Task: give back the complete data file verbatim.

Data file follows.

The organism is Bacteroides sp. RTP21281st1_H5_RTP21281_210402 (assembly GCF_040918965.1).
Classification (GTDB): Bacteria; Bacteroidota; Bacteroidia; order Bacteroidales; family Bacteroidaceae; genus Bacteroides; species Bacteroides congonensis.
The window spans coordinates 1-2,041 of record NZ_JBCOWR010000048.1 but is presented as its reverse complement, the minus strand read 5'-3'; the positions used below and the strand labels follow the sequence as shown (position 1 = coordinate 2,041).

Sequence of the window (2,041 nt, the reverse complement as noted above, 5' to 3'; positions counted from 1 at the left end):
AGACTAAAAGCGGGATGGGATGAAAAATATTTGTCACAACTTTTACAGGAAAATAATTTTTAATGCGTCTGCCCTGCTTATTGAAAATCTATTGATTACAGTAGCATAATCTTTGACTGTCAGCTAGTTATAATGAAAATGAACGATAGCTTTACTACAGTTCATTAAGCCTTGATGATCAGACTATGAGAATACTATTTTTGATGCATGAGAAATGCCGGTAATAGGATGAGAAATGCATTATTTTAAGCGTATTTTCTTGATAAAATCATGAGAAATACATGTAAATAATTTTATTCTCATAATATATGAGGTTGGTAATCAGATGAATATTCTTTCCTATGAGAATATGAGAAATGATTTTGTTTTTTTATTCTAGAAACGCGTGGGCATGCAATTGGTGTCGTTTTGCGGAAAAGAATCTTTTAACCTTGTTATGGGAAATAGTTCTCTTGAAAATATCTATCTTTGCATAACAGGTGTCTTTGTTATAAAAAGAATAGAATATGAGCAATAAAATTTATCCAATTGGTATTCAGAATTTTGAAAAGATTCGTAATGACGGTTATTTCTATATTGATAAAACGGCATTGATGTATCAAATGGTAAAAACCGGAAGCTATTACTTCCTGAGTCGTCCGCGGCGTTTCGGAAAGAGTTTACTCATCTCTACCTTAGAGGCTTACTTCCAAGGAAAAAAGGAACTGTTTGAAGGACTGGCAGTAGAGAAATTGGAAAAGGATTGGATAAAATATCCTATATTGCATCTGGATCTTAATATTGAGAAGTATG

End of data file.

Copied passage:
The organism is Bacteroides sp. RTP21281st1_H5_RTP21281_210402 (assembly GCF_040918965.1).
Classification (GTDB): Bacteria; Bacteroidota; Bacteroidia; order Bacteroidales; family Bacteroidaceae; genus Bacteroides; species Bacteroides congonensis.
The window spans coordinates 1-2,041 of record NZ_JBCOWR010000048.1 but is presented as its reverse complement, the minus strand read 5'-3'; the positions used below and the strand labels follow the sequence as shown (position 1 = coordinate 2,041).

Sequence of the window (2,041 nt, the reverse complement as noted above, 5' to 3'; positions counted from 1 at the left end):
AGACTAAAAGCGGGATGGGATGAAAAATATTTGTCACAACTTTTACAGGAAAATAATTTTTAATGCGTCTGCCCTGCTTATTGAAAATCTATTGATTACAGTAGCATAATCTTTGACTGTCAGCTAGTTATAATGAAAATGAACGATAGCTTTACTACAGTTCATTAAGCCTTGATGATCAGACTATGAGAATACTATTTTTGATGCATGAGAAATGCCGGTAATAGGATGAGAAATGCATTATTTTAAGCGTATTTTCTTGATAAAATCATGAGAAATACATGTAAATAATTTTATTCTCATAATATATGAGGTTGGTAATCAGATGAATATTCTTTCCTATGAGAATATGAGAAATGATTTTGTTTTTTTATTCTAGAAACGCGTGGGCATGCAATTGGTGTCGTTTTGCGGAAAAGAATCTTTTAACCTTGTTATGGGAAATAGTTCTCTTGAAAATATCTATCTTTGCATAACAGGTGTCTTTGTTATAAAAAGAATAGAATATGAGCAATAAAATTTATCCAATTGGTATTCAGAATTTTGAAAAGATTCGTAATGACGGTTATTTCTATATTGATAAAACGGCATTGATGTATCAAATGGTAAAAACCGGAAGCTATTACTTCCTGAGTCGTCCGCGGCGTTTCGGAAAGAGTTTACTCATCTCTACCTTAGAGGCTTACTTCCAAGGAAAAAAGGAACTGTTTGAAGGACTGGCAGTAGAGAAATTGGAAAAGGATTGGATAAAATATCCTATATTGCATCTGGATCTTAATATTGAGAAGTATG